Beginning in the 1950s clear-cut harvesting, which removes all trees from a sizeable area, was commonly applied to forests historically dominated by the mixed and stand replacement fire regimes (Clary 1986). Following harvest, the ground was usually prepared for regeneration of a new forest by scraping with bulldozers or prescribed burning. Dozer scraping displaces the productive upper soil layer, leaving a surface highly susceptible to invasion by introduced weeds. Burned clear-cuts bear some resemblance to forests in the stand replacement fire regime, except that the latter have an abundance of standing dead trees (snags). Snags cast beneficial shade and provide habitat for a variety of birds and small mammals that nest in cavities made by woodpeckers.

By the 1960s, rapidly expanding knowledge in the young science of ecology revealed that fire plays an essential role in natural forests. During the 1970s natural resource agencies changed course in response to this new knowledge and to escalating costs of fire suppression and recognized that fire should be used in forest management (Nelson 1979). However, by this time a variety of barriers had developed. An influential "fire suppression industry" had built up to serve the lucrative firefighting effort by providing personnel and equipment of all sorts, and it depended on continuation of the fire exclusion policy (Arno and Allison-Bunnell 2002).

Over the decades, money and other incentives were geared to putting fires out, not to using and managing fire. The public, nurtured on Smokey Bear messages, had also been convinced that all fire in the forest was bad. A host of new laws, including the Clean Air Act, Clean Water Act, and National Environmental Protection Act, had many beneficial effects, but they also spawned regulations that hindered returning a natural disturbance process like fire. New homes and developments worth billions of dollars sprang up in dense high-hazard forests, increasing the political outcry when foresters wanted to use fire. In addition, the potential liability managers face when prescribed or natural fires go awry far outweighs any rewards they might receive for using fire successfully. Governments are accustomed to spending vast amounts to suppress fires—an effort well received by the public—but resist spending smaller amounts to reduce forest fuels and subsequent fire damage. The ability to suppress unwanted fires and to control prescribed fires remains an essential tool for managing forests. Our mistake was trying to eliminate fire in western forests.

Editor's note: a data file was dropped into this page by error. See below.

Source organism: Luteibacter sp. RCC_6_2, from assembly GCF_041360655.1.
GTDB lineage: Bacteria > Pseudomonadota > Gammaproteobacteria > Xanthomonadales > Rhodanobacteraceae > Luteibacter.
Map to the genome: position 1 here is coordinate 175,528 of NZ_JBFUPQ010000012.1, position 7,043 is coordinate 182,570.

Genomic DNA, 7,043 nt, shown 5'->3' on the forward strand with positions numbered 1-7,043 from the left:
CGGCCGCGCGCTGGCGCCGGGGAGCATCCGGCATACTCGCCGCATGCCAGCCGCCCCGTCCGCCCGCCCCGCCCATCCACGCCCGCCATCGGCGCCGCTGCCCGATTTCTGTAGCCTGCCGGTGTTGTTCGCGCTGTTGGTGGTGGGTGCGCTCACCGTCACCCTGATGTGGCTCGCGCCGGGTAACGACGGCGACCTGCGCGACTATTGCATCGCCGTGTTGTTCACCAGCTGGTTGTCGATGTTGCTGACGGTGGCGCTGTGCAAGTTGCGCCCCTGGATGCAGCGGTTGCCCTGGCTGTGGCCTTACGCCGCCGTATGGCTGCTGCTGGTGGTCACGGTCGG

Examples from different fire regimes (presented in Part II) illustrate important differences between conventional timber management and restoration treatments that include tree removal. In forests historically subject to the understory and mixed fire regimes, traditional logging removed the large fire-resistant trees and allowed saplings to proliferate and develop into thickets. Restoration treatments leave many of the large fire-resistant trees, remove more small trees and sometimes medium and large shade-tolerant trees, and often use prescribed fire to kill some of the seedlings and saplings, mimicking effects of historical fires (Fiedler 2000a). Valuable timber remains, and on some ownerships can increase and help pay for tending the stand again in the future. In place of clear-cutting in the stand replacement fire regime, restoration forestry may prescribe "variable retention harvesting," in which patches of live trees and snags are left within irregularly shaped units (Franklin and others 1999). These areas may later be prescribe burned, with treatment effects more comparable ecologically to a natural burn.